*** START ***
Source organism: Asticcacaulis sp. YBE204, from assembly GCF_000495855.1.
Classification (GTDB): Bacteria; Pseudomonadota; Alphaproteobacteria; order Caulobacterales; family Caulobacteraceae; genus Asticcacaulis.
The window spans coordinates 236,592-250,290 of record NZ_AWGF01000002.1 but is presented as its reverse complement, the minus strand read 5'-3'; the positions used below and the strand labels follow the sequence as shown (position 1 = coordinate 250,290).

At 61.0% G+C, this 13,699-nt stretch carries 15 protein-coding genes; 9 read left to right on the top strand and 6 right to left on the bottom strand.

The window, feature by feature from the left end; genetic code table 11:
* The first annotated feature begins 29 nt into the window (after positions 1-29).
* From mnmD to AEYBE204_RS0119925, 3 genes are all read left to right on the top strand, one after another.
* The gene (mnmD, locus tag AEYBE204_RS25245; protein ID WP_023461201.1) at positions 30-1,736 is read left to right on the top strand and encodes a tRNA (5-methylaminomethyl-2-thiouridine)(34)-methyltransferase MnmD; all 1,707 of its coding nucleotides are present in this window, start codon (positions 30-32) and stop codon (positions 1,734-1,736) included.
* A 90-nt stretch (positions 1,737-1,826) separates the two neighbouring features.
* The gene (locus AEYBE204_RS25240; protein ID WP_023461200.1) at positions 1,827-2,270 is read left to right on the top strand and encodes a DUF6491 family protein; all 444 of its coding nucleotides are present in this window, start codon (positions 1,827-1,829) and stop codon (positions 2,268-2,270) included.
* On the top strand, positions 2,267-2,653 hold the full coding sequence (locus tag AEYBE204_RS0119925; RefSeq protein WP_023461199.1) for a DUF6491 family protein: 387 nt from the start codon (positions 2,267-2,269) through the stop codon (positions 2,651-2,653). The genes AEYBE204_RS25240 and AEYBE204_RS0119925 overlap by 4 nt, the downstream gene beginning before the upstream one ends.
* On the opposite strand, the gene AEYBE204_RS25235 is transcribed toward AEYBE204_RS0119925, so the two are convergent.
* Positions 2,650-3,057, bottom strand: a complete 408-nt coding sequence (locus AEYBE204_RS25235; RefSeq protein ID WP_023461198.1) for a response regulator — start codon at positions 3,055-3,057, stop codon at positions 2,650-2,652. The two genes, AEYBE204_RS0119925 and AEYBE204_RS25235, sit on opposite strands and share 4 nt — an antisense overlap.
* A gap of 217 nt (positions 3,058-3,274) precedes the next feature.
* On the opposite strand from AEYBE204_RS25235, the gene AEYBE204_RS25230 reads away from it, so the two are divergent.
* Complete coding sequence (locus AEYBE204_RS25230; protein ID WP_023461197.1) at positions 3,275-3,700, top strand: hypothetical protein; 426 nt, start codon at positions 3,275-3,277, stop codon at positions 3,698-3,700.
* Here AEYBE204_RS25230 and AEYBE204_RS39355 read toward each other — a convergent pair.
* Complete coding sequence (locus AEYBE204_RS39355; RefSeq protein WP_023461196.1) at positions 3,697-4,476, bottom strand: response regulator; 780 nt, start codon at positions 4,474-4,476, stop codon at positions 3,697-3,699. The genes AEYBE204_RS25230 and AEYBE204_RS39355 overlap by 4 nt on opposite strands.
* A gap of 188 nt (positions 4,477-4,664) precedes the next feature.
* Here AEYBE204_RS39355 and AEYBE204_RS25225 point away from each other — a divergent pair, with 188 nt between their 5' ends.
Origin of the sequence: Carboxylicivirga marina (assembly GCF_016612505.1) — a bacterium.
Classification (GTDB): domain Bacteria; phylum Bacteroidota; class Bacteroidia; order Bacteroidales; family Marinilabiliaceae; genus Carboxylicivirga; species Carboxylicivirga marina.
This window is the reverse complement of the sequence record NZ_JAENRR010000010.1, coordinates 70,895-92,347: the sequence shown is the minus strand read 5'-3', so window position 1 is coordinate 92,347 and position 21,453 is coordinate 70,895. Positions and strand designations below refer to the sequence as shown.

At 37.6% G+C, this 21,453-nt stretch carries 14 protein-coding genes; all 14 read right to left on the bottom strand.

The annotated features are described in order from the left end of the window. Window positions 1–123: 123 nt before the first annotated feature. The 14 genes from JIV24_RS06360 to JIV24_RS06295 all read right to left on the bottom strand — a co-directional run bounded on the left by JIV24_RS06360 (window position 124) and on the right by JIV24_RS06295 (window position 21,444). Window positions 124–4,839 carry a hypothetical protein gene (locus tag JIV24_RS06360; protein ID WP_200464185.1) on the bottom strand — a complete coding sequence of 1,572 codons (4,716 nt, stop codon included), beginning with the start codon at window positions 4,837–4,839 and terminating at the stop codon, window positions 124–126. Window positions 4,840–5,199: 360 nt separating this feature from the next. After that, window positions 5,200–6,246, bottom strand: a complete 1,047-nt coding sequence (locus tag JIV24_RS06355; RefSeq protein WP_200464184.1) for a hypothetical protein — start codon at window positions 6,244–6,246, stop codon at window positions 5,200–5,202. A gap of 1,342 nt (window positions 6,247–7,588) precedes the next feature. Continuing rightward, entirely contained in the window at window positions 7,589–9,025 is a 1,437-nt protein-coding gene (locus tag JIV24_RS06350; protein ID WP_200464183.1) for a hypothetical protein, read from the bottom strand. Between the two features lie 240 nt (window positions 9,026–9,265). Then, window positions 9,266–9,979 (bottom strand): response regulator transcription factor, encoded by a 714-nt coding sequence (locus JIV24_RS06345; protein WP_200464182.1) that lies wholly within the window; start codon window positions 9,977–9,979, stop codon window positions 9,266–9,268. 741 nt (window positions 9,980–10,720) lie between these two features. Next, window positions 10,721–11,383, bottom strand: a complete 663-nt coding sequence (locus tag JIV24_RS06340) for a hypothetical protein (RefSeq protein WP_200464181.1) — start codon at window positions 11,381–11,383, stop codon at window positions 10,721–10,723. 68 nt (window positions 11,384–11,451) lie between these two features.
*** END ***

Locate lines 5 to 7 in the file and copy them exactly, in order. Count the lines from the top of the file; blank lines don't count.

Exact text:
The window, feature by feature from the left end; genetic code table 11:
* The first annotated feature begins 29 nt into the window (after positions 1-29).
* From mnmD to AEYBE204_RS0119925, 3 genes are all read left to right on the top strand, one after another.